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Pickaninny (also picaninny or piccaninny or picinniny) is a term in English which refers to children of black descent or a racial caricature thereof. It is a pidgin word form, which may be derived from the Portuguese pequenino (an affectionate term derived from pequeno, "little"). The term pickaninny has also been used in the past to describe aboriginal Australians. According to Robin Bernstein who describes the meaning in the context of the United States, the pickaninny is characterized by three qualities: "the figure is always juvenile, always of color, and always resistant if not immune to pain". At one time the word may have been used as a term of affection, but may be considered derogatory perhaps in America but many people in other countries still use it in their own language and it is still used as a term of endearment. It is spelt pikinini in Melanesian pijin English 
Although the Oxford English Dictionary quotes an example from 1653 of the word "pickaninny" used for a child, it may also have been used in early black vernacular to indicate anything small, not necessarily a child. In a column in The Times of 1788, allegedly reporting a legal case in Philadelphia, a slave is charged with dishonestly handling goods he knows to be stolen and which he describes as insignificant, "only a piccaninny cork-screw and piccaninny knife - one cost six-pence and tudda a shilling..." The anecdote goes on to make an anti-slavery moral however, when the black challenges the whites for dishonestly handling stolen goods too - namely slaves - so it is perhaps more likely to be an invention than factual. The deliberate use of the word in this context however suggests it already had black vernacular associations. In 1826 an Englishman named Thomas Young was tried at the Old Bailey in London on a charge of enslaving and selling four Gabonese women known as "Nura, Piccaninni, Jumbo Jack and Prince Quarben".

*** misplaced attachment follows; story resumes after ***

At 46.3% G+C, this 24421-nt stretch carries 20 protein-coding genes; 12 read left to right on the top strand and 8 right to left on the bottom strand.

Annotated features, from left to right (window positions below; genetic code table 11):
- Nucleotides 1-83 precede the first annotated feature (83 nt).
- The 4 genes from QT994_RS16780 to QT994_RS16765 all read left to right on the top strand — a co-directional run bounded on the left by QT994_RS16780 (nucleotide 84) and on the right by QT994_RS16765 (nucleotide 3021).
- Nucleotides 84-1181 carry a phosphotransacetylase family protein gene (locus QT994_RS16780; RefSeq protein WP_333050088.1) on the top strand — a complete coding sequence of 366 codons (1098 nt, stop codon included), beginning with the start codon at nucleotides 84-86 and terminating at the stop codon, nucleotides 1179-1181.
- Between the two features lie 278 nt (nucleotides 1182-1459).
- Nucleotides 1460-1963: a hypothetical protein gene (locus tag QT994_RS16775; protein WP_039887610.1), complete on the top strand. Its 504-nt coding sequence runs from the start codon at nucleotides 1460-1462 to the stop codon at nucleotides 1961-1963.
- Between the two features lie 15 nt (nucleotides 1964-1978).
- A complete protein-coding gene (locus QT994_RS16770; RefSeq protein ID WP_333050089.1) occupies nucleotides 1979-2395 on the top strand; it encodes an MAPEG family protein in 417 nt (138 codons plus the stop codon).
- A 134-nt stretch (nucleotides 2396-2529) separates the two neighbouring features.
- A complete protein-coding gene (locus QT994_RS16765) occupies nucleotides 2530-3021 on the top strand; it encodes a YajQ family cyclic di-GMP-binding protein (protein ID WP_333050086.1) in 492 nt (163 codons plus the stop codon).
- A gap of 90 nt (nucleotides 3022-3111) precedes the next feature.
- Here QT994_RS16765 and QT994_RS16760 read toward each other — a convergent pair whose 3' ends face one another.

In the Southern United States, 'Cite error: There are
<ref> tags on this page without content in them (see the help page). 'pickaninny was long used to refer to the children of African slaves or (later) of black American citizens. While this use of the term was popularized in reference to the character of Topsy in the 1852 book Uncle Tom's Cabin, the term was used as early as 1831 in an anti-slavery tract "The History of Mary Prince, a West Indian Slave, related by herself" published in Edinburgh, Scotland. The term was still in some use in the US as late as the 1960s. In the Patois dialect of Jamaica, the word has been shortened to the form "pickney" which used to describe a child regardless of racial origin. Pikinini is the accepted language to describe children in some forms of Melanesian Pijin English https://en.wikipedia.org/w/index.php?title=Pickaninny&action=edit§ion=1#.Cite error: There are